Persistent migration invariably deprives Nigeria of the cream of its society, as most migrants are generally regarded as the most energetic, active and entrepreneurial citizens of the nation. Now the phenomenon of brain drain is experienced in all sectors of the nation’s economy.
Many students who have actually traveled to receive education overseas have refused to return home to help implement their acquired skills in various fields of human endeavors for the good of the country due to the comparatively tough economic environment in their homeland.
Now, how do Nigeria and other African nations encourage their citizens who are professionals in various sectors to return home to help lift the Black Continent out of infectious poverty? Emeagwali, again, grieves for the fate of the continent, as he said: “When African men and women of ideas, who will give birth to new ideas, have fled to Europe and the United States, then the so-called African Renaissance cannot. in Africa, it can only be in Paris, London and New York. There are more Soukous musicians in Paris than in Kinshasha; more professional African football players in Europe than in Africa. Literature African is more at home abroad than in Africa. in Africa.”
“Africans in Europe are alleviating poverty in Europe, not in Africa. Until the men and women of ideas – the true caretakers of Africa – begin to return home, the African Renaissance and poverty alleviation remain empty slogans,” he also said.
That is not to mention thousands of Nigerian doctors, information and communication technology professionals, and teachers to mention a few, making waves in foreign lands, as their homeland continues to suffer under the dead weight of bad government, corruption, armed robbery, ineptitude. , mediocrity, and increasing cases of kidnapping, a hitherto nebulous criminal act that now threatens the nation’s social fabric.
While appreciating the beauty of staying abroad and making a good life here, Gbenga Badejo, sounds like a prophet in his article, “Six Things Africans Living Abroad Must Note!” Some time ago he stated that, although it was not an attempt to scare, it is important that Africans living abroad reflect on certain questions that provoke thought and are motivated to rebuild the their country of origin.
He had asked critical questions such as: “What if Africans or most immigrants for that matter are repatriated en masse to Africa? What if the enlargement of the EU (European Union) means mass unemployment for the ‘African immigrants in Europe? And if citizenship is redefined and differentiation Introduced even to citizens born in the West? In the case of any of the above scenarios, what will be the fate of the children of Africans abroad, many of whom have little knowledge of their ethnic origin, without speaking or understanding the language.”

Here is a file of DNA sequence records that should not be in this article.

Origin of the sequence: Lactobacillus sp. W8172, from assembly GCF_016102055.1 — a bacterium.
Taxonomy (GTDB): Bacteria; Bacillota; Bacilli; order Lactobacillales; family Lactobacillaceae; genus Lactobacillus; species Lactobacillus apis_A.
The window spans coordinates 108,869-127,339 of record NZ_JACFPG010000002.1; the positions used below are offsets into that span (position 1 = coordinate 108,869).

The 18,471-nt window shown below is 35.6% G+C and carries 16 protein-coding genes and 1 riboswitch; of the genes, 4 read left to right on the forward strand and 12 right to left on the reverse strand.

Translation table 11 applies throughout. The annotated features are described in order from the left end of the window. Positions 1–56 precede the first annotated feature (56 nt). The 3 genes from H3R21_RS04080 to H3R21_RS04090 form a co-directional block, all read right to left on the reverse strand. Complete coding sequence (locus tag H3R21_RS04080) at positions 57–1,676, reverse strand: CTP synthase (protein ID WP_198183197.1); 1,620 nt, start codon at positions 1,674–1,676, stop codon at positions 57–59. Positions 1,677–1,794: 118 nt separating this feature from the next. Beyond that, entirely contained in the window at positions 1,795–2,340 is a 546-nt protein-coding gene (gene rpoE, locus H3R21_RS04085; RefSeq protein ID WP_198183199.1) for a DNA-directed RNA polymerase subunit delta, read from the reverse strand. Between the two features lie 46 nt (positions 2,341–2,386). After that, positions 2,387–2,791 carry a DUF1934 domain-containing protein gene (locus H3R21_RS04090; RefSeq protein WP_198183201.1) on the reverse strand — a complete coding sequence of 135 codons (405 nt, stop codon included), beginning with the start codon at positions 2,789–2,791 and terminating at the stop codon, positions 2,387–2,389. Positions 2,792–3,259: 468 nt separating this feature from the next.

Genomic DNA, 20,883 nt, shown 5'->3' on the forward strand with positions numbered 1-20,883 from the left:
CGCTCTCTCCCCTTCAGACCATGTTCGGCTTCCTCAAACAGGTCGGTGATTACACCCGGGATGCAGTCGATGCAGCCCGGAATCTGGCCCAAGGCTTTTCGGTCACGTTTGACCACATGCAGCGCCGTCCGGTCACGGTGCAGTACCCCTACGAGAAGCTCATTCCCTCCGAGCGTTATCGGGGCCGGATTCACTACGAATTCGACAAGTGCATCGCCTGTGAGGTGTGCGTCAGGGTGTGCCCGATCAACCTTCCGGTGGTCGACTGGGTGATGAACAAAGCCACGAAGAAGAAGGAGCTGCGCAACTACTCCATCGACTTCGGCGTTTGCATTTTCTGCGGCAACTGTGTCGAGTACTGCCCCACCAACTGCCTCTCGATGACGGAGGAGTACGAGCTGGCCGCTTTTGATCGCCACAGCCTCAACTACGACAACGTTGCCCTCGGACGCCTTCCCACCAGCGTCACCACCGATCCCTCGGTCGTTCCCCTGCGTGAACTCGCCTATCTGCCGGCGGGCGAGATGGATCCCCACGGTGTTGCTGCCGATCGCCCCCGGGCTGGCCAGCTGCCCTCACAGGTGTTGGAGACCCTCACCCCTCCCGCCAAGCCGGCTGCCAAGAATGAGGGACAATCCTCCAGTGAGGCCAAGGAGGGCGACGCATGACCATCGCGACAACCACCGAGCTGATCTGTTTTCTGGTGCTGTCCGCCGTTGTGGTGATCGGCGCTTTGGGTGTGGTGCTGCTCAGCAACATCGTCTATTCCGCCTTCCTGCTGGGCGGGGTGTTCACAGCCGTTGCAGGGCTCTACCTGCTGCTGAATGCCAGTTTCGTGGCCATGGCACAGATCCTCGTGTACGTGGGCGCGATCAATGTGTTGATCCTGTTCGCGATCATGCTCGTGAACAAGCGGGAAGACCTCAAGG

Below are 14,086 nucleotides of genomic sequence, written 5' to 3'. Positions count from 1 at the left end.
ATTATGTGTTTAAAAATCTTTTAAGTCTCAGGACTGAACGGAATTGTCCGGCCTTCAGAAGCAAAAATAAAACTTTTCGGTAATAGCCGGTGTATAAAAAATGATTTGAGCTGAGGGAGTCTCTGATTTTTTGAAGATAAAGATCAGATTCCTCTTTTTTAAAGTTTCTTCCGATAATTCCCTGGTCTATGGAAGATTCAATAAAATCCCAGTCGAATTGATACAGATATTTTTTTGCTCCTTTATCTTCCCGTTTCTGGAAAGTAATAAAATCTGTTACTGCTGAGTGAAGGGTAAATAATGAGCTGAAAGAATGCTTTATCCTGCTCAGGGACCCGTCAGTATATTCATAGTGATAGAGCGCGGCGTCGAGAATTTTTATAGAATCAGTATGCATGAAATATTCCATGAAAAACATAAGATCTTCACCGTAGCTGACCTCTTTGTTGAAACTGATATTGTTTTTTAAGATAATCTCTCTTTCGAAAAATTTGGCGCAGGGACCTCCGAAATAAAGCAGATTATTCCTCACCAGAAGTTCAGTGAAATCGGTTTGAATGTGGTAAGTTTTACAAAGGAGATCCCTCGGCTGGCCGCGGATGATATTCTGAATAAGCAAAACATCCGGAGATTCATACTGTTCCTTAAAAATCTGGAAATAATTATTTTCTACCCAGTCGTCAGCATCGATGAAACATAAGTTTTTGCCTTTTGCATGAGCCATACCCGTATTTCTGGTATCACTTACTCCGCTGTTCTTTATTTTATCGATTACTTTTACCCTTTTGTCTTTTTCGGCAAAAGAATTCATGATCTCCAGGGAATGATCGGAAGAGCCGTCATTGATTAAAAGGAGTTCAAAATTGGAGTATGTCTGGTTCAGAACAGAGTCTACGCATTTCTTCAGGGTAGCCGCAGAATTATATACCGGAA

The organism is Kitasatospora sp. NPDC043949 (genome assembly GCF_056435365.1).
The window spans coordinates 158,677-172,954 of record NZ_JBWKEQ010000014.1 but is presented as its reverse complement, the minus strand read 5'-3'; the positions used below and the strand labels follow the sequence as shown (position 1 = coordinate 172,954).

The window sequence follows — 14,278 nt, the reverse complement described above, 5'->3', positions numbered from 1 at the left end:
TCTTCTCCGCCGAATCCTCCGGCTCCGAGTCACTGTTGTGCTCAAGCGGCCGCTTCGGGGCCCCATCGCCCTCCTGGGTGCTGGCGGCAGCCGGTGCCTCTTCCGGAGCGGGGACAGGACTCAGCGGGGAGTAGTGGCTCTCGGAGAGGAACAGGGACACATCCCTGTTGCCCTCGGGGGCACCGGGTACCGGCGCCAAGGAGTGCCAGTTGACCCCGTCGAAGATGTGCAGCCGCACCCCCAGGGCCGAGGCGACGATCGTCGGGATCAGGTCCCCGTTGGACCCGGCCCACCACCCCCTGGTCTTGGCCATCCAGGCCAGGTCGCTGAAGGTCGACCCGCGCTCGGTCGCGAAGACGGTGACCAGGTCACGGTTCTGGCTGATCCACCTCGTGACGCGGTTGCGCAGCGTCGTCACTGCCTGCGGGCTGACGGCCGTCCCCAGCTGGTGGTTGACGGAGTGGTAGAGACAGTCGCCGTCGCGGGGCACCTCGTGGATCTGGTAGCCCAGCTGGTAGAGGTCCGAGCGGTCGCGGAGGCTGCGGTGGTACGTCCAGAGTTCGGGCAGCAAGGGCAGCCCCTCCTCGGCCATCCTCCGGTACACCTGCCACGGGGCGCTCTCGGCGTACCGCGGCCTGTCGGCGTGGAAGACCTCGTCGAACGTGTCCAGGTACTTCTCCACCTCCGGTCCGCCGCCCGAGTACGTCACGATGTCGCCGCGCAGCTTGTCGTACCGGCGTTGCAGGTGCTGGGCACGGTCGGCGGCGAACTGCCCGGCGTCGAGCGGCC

So, how can such Nigerians who are already resident abroad but wish to return home to join forces with their fellow countrymen, men and women at home, to raise the fortunes of the people and make a marked improvement in key indicators of human development? How about measures to encourage more Nigerians who strive every day to get out of the country at the slightest opportunity and offer the nation for so long until God knows when they will reconsider their decision?
The clear propensity for legal and illegal migration among large numbers of Nigerians today should serve as a strong wake-up call to the nation’s leadership. This is in respect of the institutionalization of an intentional leadership, based on values, not only to formulate credible policies, but also to institute people-oriented programs and projects, which alleviate poverty, which promise hope and a new lift .
With much better lighting programs and people engagement strategies, there is indeed no better time for the Federal Ministries of Information and Communication, Culture and National Orientation, Business Foreign and other related Government agencies to convey the core message of the Re-branding Nigeria Project to the generality of people at home and abroad that now, while bearing in mind that the image of the nation remains always the lighthouse in the committee of nations.
It should be noted that most Africans in general and Nigerians in particular suffer mainly from the effects of the identified dishonesty, corruption and greed in the character of the leadership and a will of the power brokers to improve the lot of the people.
This is the time for everyone to choose the respect of their conscience against the respect of personal interests, egocentric rooted in the affairs of the nation. In this way, we can give posterity the opportunity to experience true humanism and improve our common good.
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#Migration #Foreign #Lands